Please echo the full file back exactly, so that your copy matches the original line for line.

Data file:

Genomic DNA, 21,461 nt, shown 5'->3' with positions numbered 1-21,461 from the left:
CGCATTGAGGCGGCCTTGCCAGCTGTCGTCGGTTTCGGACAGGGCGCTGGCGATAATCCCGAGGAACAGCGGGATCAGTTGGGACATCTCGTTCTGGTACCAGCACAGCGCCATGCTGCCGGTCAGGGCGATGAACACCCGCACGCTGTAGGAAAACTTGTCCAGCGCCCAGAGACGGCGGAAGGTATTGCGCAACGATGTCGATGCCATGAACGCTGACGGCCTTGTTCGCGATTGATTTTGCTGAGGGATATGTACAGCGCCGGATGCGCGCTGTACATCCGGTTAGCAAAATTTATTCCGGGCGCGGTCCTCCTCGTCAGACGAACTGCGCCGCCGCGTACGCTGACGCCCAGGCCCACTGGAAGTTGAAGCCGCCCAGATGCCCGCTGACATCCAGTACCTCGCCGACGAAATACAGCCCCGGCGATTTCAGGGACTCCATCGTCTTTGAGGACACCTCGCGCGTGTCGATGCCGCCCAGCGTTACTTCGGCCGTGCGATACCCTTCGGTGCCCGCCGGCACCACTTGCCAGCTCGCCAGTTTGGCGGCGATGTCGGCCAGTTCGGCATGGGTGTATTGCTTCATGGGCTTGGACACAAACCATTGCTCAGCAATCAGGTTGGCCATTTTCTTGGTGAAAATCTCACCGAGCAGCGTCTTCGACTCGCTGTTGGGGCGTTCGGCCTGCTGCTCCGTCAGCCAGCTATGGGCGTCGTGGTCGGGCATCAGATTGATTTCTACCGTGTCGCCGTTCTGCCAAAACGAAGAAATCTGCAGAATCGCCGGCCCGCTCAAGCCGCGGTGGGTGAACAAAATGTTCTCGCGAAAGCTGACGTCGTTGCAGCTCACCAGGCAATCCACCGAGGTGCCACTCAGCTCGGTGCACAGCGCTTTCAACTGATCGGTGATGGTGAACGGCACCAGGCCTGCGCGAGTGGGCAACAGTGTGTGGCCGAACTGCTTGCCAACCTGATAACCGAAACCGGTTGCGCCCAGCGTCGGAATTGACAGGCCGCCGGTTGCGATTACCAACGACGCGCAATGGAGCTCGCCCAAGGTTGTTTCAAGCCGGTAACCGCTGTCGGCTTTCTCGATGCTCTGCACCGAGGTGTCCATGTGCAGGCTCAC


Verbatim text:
Genomic DNA, 21,461 nt, shown 5'->3' with positions numbered 1-21,461 from the left:
CGCATTGAGGCGGCCTTGCCAGCTGTCGTCGGTTTCGGACAGGGCGCTGGCGATAATCCCGAGGAACAGCGGGATCAGTTGGGACATCTCGTTCTGGTACCAGCACAGCGCCATGCTGCCGGTCAGGGCGATGAACACCCGCACGCTGTAGGAAAACTTGTCCAGCGCCCAGAGACGGCGGAAGGTATTGCGCAACGATGTCGATGCCATGAACGCTGACGGCCTTGTTCGCGATTGATTTTGCTGAGGGATATGTACAGCGCCGGATGCGCGCTGTACATCCGGTTAGCAAAATTTATTCCGGGCGCGGTCCTCCTCGTCAGACGAACTGCGCCGCCGCGTACGCTGACGCCCAGGCCCACTGGAAGTTGAAGCCGCCCAGATGCCCGCTGACATCCAGTACCTCGCCGACGAAATACAGCCCCGGCGATTTCAGGGACTCCATCGTCTTTGAGGACACCTCGCGCGTGTCGATGCCGCCCAGCGTTACTTCGGCCGTGCGATACCCTTCGGTGCCCGCCGGCACCACTTGCCAGCTCGCCAGTTTGGCGGCGATGTCGGCCAGTTCGGCATGGGTGTATTGCTTCATGGGCTTGGACACAAACCATTGCTCAGCAATCAGGTTGGCCATTTTCTTGGTGAAAATCTCACCGAGCAGCGTCTTCGACTCGCTGTTGGGGCGTTCGGCCTGCTGCTCCGTCAGCCAGCTATGGGCGTCGTGGTCGGGCATCAGATTGATTTCTACCGTGTCGCCGTTCTGCCAAAACGAAGAAATCTGCAGAATCGCCGGCCCGCTCAAGCCGCGGTGGGTGAACAAAATGTTCTCGCGAAAGCTGACGTCGTTGCAGCTCACCAGGCAATCCACCGAGGTGCCACTCAGCTCGGTGCACAGCGCTTTCAACTGATCGGTGATGGTGAACGGCACCAGGCCTGCGCGAGTGGGCAACAGTGTGTGGCCGAACTGCTTGCCAACCTGATAACCGAAACCGGTTGCGCCCAGCGTCGGAATTGACAGGCCGCCGGTTGCGATTACCAACGACGCGCAATGGAGCTCGCCCAAGGTTGTTTCAAGCCGGTAACCGCTGTCGGCTTTCTCGATGCTCTGCACCGAGGTGTCCATGTGCAGGCTCAC